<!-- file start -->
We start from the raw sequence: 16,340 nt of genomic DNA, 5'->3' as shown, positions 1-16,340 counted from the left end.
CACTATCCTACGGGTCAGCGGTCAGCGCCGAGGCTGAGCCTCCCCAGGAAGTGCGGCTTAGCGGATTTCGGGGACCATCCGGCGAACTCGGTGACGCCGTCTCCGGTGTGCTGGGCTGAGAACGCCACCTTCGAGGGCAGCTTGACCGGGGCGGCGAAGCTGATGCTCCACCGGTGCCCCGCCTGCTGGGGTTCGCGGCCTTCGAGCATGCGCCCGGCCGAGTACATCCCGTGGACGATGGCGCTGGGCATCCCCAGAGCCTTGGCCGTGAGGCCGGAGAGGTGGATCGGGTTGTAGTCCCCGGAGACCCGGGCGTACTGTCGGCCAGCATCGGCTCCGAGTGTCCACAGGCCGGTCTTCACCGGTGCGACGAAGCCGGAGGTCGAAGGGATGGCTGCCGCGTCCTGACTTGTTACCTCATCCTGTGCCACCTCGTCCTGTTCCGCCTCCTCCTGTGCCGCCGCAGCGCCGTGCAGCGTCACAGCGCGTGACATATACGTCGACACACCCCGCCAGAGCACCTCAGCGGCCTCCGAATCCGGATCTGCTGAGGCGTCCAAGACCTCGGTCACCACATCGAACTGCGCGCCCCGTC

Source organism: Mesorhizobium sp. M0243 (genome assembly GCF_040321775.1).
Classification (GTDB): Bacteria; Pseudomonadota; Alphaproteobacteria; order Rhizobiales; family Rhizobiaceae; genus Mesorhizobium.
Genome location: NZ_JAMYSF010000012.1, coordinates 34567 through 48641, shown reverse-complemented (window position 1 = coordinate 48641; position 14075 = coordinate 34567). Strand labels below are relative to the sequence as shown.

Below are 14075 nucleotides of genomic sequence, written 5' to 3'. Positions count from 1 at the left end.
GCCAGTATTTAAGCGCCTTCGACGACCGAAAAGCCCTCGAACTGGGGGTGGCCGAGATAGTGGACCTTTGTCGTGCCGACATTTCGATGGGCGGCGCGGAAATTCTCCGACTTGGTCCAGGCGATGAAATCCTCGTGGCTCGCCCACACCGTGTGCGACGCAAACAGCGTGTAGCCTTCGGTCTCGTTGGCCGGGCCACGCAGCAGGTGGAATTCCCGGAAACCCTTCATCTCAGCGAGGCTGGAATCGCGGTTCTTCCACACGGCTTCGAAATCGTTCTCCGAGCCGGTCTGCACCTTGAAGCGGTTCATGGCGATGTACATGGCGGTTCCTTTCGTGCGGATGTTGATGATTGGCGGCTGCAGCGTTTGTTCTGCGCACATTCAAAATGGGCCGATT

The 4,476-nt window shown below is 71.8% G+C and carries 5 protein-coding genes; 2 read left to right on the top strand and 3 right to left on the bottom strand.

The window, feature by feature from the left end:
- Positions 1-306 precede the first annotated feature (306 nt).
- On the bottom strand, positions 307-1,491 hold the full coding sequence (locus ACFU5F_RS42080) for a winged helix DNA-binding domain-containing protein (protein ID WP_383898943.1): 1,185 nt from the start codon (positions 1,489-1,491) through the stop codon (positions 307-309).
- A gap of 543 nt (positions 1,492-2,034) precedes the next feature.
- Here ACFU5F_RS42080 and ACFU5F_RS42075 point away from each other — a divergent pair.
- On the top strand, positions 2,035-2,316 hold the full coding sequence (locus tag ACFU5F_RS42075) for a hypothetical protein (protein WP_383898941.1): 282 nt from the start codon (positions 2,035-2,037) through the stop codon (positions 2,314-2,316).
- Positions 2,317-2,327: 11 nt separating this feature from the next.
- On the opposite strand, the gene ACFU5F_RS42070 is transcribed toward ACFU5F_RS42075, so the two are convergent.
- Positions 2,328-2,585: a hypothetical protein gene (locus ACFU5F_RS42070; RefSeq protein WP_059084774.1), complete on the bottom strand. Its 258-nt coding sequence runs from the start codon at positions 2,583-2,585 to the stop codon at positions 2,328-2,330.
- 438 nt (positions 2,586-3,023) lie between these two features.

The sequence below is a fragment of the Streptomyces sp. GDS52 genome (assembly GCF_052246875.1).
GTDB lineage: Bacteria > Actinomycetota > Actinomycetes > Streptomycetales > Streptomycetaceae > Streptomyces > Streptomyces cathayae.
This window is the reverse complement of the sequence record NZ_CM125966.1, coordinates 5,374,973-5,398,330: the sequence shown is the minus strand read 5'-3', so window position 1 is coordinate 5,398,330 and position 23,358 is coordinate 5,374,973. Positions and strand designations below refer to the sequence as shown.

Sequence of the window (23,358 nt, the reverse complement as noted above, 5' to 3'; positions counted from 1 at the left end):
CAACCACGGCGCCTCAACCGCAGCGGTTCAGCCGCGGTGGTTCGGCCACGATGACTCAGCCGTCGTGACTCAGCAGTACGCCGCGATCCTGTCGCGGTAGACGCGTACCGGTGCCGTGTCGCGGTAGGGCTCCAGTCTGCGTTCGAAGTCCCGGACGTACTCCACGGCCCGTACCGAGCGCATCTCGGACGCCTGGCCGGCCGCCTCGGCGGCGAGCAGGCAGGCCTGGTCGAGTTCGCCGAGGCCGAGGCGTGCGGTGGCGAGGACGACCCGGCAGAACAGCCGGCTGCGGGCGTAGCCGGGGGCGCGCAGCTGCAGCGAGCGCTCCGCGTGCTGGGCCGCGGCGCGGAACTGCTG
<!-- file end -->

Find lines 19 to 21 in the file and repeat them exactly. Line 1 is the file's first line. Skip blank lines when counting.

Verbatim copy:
The sequence below is a fragment of the Streptomyces sp. GDS52 genome (assembly GCF_052246875.1).
GTDB lineage: Bacteria > Actinomycetota > Actinomycetes > Streptomycetales > Streptomycetaceae > Streptomyces > Streptomyces cathayae.
This window is the reverse complement of the sequence record NZ_CM125966.1, coordinates 5,374,973-5,398,330: the sequence shown is the minus strand read 5'-3', so window position 1 is coordinate 5,398,330 and position 23,358 is coordinate 5,374,973. Positions and strand designations below refer to the sequence as shown.